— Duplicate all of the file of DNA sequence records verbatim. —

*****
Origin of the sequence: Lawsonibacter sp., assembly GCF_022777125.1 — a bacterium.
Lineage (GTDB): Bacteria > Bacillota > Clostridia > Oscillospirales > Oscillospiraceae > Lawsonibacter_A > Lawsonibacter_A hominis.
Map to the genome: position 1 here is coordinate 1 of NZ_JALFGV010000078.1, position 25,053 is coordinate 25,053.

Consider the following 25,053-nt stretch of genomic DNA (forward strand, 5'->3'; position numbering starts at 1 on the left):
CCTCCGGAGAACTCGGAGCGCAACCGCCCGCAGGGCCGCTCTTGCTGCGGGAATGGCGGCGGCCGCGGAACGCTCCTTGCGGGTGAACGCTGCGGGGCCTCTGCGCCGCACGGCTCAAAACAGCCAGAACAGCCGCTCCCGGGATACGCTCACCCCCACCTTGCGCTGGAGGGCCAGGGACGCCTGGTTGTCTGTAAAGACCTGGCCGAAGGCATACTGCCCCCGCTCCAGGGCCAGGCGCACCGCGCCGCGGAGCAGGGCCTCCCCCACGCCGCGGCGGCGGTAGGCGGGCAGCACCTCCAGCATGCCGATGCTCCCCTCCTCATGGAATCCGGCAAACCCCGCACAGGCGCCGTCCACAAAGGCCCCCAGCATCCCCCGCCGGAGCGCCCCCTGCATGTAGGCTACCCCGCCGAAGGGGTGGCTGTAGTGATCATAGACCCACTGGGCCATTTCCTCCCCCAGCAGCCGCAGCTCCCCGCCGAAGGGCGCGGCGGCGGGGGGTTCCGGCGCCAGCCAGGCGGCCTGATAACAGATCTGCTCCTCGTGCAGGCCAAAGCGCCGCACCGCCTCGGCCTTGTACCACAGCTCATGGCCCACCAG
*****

Origin of the sequence: Lawsonibacter sp., assembly GCF_022777125.1 — a bacterium.
Lineage (GTDB): Bacteria > Bacillota > Clostridia > Oscillospirales > Oscillospiraceae > Lawsonibacter_A > Lawsonibacter_A hominis.
Map to the genome: position 1 here is coordinate 1 of NZ_JALFGV010000078.1, position 25,053 is coordinate 25,053.

Consider the following 25,053-nt stretch of genomic DNA (forward strand, 5'->3'; position numbering starts at 1 on the left):
CCTCCGGAGAACTCGGAGCGCAACCGCCCGCAGGGCCGCTCTTGCTGCGGGAATGGCGGCGGCCGCGGAACGCTCCTTGCGGGTGAACGCTGCGGGGCCTCTGCGCCGCACGGCTCAAAACAGCCAGAACAGCCGCTCCCGGGATACGCTCACCCCCACCTTGCGCTGGAGGGCCAGGGACGCCTGGTTGTCTGTAAAGACCTGGCCGAAGGCATACTGCCCCCGCTCCAGGGCCAGGCGCACCGCGCCGCGGAGCAGGGCCTCCCCCACGCCGCGGCGGCGGTAGGCGGGCAGCACCTCCAGCATGCCGATGCTCCCCTCCTCATGGAATCCGGCAAACCCCGCACAGGCGCCGTCCACAAAGGCCCCCAGCATCCCCCGCCGGAGCGCCCCCTGCATGTAGGCTACCCCGCCGAAGGGGTGGCTGTAGTGATCATAGACCCACTGGGCCATTTCCTCCCCCAGCAGCCGCAGCTCCCCGCCGAAGGGCGCGGCGGCGGGGGGTTCCGGCGCCAGCCAGGCGGCCTGATAACAGATCTGCTCCTCGTGCAGGCCAAAGCGCCGCACCGCCTCGGCCTTGTACCACAGCTCATGGCCCACCAG